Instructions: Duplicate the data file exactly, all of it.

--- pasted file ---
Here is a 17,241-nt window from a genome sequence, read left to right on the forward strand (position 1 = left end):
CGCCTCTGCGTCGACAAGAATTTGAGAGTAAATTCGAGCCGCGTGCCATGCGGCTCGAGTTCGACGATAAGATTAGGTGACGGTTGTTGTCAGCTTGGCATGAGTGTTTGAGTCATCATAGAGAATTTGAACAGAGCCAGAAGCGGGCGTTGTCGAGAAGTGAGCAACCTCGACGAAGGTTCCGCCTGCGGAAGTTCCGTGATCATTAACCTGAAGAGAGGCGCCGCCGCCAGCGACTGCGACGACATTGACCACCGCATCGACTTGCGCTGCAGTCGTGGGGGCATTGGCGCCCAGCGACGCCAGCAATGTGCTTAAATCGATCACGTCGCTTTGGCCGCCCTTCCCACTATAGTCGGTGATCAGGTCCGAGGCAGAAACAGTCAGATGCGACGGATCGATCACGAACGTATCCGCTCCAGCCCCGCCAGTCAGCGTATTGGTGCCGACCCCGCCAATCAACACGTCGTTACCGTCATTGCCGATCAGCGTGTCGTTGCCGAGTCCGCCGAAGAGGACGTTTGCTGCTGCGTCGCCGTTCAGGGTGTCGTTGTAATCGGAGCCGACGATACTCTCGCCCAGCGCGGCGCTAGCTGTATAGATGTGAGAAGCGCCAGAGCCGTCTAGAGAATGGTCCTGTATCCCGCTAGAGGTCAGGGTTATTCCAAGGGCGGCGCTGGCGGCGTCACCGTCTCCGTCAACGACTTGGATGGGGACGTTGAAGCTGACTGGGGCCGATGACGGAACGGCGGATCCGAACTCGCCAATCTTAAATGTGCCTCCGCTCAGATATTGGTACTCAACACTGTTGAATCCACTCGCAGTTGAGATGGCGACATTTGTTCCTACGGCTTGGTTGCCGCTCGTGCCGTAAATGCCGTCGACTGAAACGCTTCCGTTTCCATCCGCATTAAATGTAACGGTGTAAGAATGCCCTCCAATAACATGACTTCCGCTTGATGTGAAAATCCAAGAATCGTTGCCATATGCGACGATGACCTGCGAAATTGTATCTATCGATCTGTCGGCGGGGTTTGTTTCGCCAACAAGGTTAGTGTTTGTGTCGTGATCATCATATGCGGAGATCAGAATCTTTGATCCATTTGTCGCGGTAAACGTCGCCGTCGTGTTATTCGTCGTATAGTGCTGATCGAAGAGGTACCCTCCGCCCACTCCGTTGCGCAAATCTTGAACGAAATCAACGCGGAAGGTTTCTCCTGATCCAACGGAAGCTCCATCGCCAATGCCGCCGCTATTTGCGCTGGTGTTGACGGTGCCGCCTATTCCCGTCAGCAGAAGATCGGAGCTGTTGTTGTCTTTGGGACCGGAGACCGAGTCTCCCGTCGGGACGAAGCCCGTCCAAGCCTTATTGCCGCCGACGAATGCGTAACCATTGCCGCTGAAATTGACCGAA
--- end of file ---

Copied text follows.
Here is a 17,241-nt window from a genome sequence, read left to right on the forward strand (position 1 = left end):
CGCCTCTGCGTCGACAAGAATTTGAGAGTAAATTCGAGCCGCGTGCCATGCGGCTCGAGTTCGACGATAAGATTAGGTGACGGTTGTTGTCAGCTTGGCATGAGTGTTTGAGTCATCATAGAGAATTTGAACAGAGCCAGAAGCGGGCGTTGTCGAGAAGTGAGCAACCTCGACGAAGGTTCCGCCTGCGGAAGTTCCGTGATCATTAACCTGAAGAGAGGCGCCGCCGCCAGCGACTGCGACGACATTGACCACCGCATCGACTTGCGCTGCAGTCGTGGGGGCATTGGCGCCCAGCGACGCCAGCAATGTGCTTAAATCGATCACGTCGCTTTGGCCGCCCTTCCCACTATAGTCGGTGATCAGGTCCGAGGCAGAAACAGTCAGATGCGACGGATCGATCACGAACGTATCCGCTCCAGCCCCGCCAGTCAGCGTATTGGTGCCGACCCCGCCAATCAACACGTCGTTACCGTCATTGCCGATCAGCGTGTCGTTGCCGAGTCCGCCGAAGAGGACGTTTGCTGCTGCGTCGCCGTTCAGGGTGTCGTTGTAATCGGAGCCGACGATACTCTCGCCCAGCGCGGCGCTAGCTGTATAGATGTGAGAAGCGCCAGAGCCGTCTAGAGAATGGTCCTGTATCCCGCTAGAGGTCAGGGTTATTCCAAGGGCGGCGCTGGCGGCGTCACCGTCTCCGTCAACGACTTGGATGGGGACGTTGAAGCTGACTGGGGCCGATGACGGAACGGCGGATCCGAACTCGCCAATCTTAAATGTGCCTCCGCTCAGATATTGGTACTCAACACTGTTGAATCCACTCGCAGTTGAGATGGCGACATTTGTTCCTACGGCTTGGTTGCCGCTCGTGCCGTAAATGCCGTCGACTGAAACGCTTCCGTTTCCATCCGCATTAAATGTAACGGTGTAAGAATGCCCTCCAATAACATGACTTCCGCTTGATGTGAAAATCCAAGAATCGTTGCCATATGCGACGATGACCTGCGAAATTGTATCTATCGATCTGTCGGCGGGGTTTGTTTCGCCAACAAGGTTAGTGTTTGTGTCGTGATCATCATATGCGGAGATCAGAATCTTTGATCCATTTGTCGCGGTAAACGTCGCCGTCGTGTTATTCGTCGTATAGTGCTGATCGAAGAGGTACCCTCCGCCCACTCCGTTGCGCAAATCTTGAACGAAATCAACGCGGAAGGTTTCTCCTGATCCAACGGAAGCTCCATCGCCAATGCCGCCGCTATTTGCGCTGGTGTTGACGGTGCCGCCTATTCCCGTCAGCAGAAGATCGGAGCTGTTGTTGTCTTTGGGACCGGAGACCGAGTCTCCCGTCGGGACGAAGCCCGTCCAAGCCTTATTGCCGCCGACGAATGCGTAACCATTGCCGCTGAAATTGACCGAA